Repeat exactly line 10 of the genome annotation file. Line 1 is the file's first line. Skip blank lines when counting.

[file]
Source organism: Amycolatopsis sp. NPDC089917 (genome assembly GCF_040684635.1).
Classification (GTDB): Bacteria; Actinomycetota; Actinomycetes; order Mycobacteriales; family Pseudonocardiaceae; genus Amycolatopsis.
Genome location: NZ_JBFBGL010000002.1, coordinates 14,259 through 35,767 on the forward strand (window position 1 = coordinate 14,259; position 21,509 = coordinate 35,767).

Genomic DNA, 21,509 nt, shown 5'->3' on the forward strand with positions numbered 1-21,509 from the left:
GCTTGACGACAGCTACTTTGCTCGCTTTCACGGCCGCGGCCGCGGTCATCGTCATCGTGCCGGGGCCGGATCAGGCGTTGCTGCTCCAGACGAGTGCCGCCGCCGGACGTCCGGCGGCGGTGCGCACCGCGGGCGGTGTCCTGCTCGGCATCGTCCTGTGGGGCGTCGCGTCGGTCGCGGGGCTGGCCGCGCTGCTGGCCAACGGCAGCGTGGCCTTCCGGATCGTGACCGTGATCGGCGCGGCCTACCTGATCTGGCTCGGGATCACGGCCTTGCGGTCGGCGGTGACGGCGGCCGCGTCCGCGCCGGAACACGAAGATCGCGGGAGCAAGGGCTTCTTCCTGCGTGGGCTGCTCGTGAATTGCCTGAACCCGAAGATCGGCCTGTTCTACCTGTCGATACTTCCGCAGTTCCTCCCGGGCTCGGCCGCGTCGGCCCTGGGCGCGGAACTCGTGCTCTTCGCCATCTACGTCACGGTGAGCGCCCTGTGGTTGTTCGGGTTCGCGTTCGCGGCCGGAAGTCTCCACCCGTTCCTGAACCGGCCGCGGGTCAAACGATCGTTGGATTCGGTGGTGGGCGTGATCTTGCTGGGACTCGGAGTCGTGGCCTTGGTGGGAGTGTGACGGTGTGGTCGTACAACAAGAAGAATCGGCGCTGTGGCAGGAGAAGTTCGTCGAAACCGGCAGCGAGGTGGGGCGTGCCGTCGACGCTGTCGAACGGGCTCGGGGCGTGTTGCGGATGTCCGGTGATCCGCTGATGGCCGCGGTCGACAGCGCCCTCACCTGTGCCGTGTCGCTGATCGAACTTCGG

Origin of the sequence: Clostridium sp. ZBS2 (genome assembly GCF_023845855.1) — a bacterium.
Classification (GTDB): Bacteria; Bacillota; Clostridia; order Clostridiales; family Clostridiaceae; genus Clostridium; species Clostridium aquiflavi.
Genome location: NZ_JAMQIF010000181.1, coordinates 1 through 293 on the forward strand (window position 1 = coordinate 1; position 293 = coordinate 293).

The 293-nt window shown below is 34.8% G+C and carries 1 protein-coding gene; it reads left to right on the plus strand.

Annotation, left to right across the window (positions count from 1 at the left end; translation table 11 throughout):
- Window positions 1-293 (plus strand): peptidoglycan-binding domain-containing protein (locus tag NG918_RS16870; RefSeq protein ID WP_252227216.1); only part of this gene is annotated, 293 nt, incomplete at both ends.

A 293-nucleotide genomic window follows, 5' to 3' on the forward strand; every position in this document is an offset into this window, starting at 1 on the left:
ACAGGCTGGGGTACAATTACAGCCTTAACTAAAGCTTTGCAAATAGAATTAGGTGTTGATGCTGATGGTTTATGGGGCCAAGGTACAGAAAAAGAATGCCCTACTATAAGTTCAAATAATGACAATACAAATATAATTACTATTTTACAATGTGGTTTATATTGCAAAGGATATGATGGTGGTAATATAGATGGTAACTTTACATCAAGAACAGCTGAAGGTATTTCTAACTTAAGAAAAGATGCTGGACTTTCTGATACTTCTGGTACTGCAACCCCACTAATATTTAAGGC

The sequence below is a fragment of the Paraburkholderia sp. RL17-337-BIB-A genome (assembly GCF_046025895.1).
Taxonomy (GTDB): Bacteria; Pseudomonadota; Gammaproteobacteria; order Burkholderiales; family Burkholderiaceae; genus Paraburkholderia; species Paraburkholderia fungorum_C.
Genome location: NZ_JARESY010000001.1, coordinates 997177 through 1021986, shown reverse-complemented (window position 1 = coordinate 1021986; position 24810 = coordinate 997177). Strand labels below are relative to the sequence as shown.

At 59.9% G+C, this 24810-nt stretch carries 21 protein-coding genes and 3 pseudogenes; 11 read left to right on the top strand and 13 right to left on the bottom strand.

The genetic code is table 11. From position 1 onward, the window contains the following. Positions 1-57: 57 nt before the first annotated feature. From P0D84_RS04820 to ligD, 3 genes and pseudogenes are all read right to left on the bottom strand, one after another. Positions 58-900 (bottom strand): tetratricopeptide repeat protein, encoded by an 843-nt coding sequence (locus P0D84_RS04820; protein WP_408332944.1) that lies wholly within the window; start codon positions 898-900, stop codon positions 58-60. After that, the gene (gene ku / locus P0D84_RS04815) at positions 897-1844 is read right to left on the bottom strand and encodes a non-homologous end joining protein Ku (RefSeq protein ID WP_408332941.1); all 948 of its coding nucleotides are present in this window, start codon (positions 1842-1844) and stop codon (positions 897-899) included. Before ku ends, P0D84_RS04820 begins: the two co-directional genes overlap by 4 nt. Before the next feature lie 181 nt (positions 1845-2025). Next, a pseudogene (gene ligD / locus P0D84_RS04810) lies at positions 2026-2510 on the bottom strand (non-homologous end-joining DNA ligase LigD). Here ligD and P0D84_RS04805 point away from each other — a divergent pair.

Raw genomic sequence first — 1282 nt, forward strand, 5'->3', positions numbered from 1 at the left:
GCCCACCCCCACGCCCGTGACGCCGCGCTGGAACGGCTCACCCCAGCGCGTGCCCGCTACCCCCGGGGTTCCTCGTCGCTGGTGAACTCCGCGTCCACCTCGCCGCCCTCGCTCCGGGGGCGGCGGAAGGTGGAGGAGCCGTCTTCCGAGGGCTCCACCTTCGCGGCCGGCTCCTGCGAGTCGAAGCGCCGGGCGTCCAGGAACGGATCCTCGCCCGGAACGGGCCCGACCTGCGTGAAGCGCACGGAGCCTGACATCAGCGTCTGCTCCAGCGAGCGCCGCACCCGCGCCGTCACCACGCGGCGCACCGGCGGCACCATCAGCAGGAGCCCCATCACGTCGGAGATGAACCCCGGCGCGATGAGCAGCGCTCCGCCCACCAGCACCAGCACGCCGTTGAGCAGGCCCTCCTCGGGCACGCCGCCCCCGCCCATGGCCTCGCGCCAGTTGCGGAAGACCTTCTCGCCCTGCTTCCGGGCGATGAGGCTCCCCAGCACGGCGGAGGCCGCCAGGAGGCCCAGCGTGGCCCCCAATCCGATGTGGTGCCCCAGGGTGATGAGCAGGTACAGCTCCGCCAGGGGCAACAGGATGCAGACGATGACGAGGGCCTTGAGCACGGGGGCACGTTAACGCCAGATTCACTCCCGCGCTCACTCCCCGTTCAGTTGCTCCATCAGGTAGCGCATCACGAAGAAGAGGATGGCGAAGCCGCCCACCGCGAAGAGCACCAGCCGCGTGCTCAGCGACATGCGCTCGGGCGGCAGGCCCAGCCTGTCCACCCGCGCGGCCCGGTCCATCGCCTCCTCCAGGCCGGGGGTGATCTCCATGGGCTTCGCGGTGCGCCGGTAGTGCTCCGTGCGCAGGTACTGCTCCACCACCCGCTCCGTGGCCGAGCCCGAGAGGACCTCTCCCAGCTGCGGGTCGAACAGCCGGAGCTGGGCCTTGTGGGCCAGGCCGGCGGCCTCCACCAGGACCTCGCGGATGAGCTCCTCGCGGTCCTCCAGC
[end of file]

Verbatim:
Annotation, left to right across the window (positions count from 1 at the left end; translation table 11 throughout):